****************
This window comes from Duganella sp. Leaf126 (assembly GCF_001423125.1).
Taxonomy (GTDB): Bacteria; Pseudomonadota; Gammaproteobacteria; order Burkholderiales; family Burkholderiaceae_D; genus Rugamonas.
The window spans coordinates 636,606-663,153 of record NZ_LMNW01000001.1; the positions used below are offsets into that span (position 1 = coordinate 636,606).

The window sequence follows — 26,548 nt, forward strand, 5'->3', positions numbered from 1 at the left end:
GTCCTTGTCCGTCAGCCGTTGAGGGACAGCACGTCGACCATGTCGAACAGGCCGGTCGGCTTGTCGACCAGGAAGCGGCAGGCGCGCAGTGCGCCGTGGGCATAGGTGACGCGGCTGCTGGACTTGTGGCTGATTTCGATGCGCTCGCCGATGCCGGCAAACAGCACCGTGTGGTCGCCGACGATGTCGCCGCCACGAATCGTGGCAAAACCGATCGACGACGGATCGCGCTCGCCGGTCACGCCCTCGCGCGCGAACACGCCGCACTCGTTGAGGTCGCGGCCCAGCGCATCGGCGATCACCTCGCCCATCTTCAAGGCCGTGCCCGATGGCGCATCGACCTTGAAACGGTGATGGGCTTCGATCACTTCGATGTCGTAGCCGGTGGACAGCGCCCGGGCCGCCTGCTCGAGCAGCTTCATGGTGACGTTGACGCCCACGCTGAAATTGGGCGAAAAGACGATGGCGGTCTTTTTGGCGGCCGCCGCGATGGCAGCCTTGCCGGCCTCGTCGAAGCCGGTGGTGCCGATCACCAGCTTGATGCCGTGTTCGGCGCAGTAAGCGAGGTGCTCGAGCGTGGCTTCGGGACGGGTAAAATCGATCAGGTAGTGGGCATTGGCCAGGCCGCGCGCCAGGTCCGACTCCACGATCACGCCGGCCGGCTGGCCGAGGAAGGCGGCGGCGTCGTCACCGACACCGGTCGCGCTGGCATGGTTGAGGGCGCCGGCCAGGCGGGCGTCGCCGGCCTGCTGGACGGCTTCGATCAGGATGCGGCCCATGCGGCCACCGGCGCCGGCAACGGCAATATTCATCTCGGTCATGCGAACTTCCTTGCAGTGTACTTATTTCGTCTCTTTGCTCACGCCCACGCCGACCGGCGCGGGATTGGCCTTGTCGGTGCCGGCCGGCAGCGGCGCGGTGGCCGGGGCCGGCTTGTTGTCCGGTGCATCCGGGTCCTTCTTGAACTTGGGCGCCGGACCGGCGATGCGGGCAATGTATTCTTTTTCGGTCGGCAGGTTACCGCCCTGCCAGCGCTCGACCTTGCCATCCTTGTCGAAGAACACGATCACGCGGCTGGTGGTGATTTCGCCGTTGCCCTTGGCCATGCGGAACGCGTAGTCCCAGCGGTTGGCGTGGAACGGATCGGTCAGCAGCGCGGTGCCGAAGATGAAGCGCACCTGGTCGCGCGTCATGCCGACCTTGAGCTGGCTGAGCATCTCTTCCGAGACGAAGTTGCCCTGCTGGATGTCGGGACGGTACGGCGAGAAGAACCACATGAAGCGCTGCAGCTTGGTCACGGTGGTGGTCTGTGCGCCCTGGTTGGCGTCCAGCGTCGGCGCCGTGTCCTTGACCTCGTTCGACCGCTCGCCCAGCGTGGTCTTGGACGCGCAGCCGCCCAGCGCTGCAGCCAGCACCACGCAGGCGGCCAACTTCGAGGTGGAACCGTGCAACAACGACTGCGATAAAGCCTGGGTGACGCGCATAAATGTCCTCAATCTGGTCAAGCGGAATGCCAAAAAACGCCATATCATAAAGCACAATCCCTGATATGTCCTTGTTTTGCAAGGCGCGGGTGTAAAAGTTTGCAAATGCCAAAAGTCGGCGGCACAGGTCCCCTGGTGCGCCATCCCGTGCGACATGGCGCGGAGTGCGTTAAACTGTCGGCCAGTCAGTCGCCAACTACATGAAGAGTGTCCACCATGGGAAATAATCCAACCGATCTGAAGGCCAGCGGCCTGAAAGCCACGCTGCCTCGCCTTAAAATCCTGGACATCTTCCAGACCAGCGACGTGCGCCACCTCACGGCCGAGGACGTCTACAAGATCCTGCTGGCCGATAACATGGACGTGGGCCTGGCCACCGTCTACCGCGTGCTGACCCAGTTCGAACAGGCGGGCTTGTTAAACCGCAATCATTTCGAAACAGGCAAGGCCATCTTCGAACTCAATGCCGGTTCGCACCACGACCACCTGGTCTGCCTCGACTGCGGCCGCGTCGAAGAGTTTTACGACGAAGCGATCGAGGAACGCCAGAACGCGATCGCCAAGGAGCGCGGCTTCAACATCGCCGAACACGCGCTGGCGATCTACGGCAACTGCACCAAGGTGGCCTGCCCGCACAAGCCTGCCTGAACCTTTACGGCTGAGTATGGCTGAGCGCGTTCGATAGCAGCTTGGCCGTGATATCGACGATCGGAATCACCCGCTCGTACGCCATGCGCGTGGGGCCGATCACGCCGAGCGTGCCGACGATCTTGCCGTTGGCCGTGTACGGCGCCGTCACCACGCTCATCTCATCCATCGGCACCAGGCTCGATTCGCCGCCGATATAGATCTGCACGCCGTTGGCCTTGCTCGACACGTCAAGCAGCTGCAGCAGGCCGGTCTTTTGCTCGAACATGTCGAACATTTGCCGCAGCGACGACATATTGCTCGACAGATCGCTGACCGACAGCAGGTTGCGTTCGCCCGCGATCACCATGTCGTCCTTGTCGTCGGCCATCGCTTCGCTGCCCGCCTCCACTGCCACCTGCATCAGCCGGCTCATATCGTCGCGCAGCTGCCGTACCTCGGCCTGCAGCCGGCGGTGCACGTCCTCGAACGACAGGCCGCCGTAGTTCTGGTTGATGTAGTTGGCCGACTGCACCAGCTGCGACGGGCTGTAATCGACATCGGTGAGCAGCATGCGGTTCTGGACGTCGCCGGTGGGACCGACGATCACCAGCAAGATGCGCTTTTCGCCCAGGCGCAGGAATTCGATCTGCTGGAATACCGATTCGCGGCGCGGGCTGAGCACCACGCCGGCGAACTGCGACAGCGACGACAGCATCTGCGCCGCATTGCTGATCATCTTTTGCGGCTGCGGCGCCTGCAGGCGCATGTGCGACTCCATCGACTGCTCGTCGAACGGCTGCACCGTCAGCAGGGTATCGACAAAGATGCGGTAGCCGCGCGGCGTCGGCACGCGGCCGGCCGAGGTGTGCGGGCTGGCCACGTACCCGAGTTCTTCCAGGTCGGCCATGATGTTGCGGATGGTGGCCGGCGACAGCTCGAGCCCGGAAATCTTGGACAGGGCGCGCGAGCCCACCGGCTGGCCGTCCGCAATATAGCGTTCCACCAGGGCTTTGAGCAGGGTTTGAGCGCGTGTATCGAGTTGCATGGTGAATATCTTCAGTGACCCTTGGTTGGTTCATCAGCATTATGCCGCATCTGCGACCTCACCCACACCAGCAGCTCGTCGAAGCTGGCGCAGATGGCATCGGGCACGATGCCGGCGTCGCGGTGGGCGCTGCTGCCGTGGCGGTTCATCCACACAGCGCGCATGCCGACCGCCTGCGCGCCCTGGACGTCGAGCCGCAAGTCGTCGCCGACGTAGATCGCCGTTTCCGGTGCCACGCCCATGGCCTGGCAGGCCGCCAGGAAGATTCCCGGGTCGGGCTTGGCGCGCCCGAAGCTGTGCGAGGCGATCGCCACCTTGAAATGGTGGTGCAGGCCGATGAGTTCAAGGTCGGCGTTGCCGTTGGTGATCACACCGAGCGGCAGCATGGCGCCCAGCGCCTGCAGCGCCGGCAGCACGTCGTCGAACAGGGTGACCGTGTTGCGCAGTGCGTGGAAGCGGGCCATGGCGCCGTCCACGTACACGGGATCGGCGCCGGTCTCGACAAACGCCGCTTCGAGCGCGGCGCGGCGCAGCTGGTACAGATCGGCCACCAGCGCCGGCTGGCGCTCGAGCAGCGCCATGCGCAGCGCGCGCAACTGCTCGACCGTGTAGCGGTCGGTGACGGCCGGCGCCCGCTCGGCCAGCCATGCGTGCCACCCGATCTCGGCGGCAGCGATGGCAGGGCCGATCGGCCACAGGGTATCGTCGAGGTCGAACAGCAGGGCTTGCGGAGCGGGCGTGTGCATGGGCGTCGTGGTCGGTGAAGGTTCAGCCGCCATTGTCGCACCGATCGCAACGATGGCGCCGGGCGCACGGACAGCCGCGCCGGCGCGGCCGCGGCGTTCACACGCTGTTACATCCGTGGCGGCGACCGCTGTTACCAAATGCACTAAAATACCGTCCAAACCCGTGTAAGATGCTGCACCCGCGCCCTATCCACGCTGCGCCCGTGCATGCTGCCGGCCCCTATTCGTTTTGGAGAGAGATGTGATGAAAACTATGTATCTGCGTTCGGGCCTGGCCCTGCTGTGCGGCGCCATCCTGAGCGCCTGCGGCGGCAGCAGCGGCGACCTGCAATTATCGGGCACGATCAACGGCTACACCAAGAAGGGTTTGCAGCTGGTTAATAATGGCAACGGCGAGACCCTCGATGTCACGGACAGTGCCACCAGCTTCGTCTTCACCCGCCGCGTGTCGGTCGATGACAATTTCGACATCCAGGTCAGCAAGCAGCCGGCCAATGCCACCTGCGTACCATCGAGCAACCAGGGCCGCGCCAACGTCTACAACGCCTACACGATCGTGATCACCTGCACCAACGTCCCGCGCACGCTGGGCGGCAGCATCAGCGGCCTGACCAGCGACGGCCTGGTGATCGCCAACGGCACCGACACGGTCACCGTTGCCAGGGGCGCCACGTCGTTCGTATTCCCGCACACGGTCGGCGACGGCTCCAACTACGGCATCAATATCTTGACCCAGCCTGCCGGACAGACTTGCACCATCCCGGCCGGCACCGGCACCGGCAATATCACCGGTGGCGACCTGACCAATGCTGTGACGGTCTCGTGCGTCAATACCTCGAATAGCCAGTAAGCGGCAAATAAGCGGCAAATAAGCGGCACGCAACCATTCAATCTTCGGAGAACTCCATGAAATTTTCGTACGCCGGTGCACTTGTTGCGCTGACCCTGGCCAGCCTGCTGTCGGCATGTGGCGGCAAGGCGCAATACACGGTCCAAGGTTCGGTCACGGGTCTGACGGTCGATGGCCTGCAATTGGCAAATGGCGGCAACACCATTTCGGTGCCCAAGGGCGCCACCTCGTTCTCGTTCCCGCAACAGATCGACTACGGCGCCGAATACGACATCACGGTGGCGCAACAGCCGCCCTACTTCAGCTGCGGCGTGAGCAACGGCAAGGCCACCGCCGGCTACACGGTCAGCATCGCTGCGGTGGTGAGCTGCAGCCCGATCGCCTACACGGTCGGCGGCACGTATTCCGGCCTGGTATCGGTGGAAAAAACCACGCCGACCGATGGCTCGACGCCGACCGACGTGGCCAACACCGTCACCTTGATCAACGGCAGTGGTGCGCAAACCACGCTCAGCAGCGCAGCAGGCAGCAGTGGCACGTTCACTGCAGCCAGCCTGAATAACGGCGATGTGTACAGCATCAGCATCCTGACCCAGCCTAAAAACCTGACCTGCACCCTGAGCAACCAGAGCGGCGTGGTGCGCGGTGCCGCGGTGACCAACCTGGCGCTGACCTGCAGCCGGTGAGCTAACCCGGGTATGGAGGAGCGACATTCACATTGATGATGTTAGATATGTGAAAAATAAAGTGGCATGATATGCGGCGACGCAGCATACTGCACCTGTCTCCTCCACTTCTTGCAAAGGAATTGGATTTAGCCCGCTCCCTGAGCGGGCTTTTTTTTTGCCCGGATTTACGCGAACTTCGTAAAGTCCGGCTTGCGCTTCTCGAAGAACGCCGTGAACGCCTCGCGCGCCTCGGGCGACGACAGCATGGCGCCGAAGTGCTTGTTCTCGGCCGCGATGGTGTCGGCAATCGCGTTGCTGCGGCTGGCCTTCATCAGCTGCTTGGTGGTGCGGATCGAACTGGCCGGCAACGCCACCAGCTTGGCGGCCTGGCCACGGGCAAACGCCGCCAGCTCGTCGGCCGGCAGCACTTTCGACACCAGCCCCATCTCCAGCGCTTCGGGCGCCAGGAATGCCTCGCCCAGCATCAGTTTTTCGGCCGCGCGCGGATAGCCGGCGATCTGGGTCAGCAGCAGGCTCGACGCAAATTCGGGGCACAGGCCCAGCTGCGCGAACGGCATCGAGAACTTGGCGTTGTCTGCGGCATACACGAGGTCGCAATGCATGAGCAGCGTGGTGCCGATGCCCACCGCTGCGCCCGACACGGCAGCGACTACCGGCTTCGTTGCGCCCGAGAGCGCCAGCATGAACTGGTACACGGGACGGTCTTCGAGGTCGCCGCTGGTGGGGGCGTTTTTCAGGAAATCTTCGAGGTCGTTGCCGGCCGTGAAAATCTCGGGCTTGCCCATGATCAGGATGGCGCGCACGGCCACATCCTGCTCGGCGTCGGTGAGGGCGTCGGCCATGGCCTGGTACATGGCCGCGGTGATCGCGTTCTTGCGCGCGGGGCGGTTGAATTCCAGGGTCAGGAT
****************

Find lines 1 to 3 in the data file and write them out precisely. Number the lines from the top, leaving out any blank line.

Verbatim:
This window comes from Duganella sp. Leaf126 (assembly GCF_001423125.1).
Taxonomy (GTDB): Bacteria; Pseudomonadota; Gammaproteobacteria; order Burkholderiales; family Burkholderiaceae_D; genus Rugamonas.
The window spans coordinates 636,606-663,153 of record NZ_LMNW01000001.1; the positions used below are offsets into that span (position 1 = coordinate 636,606).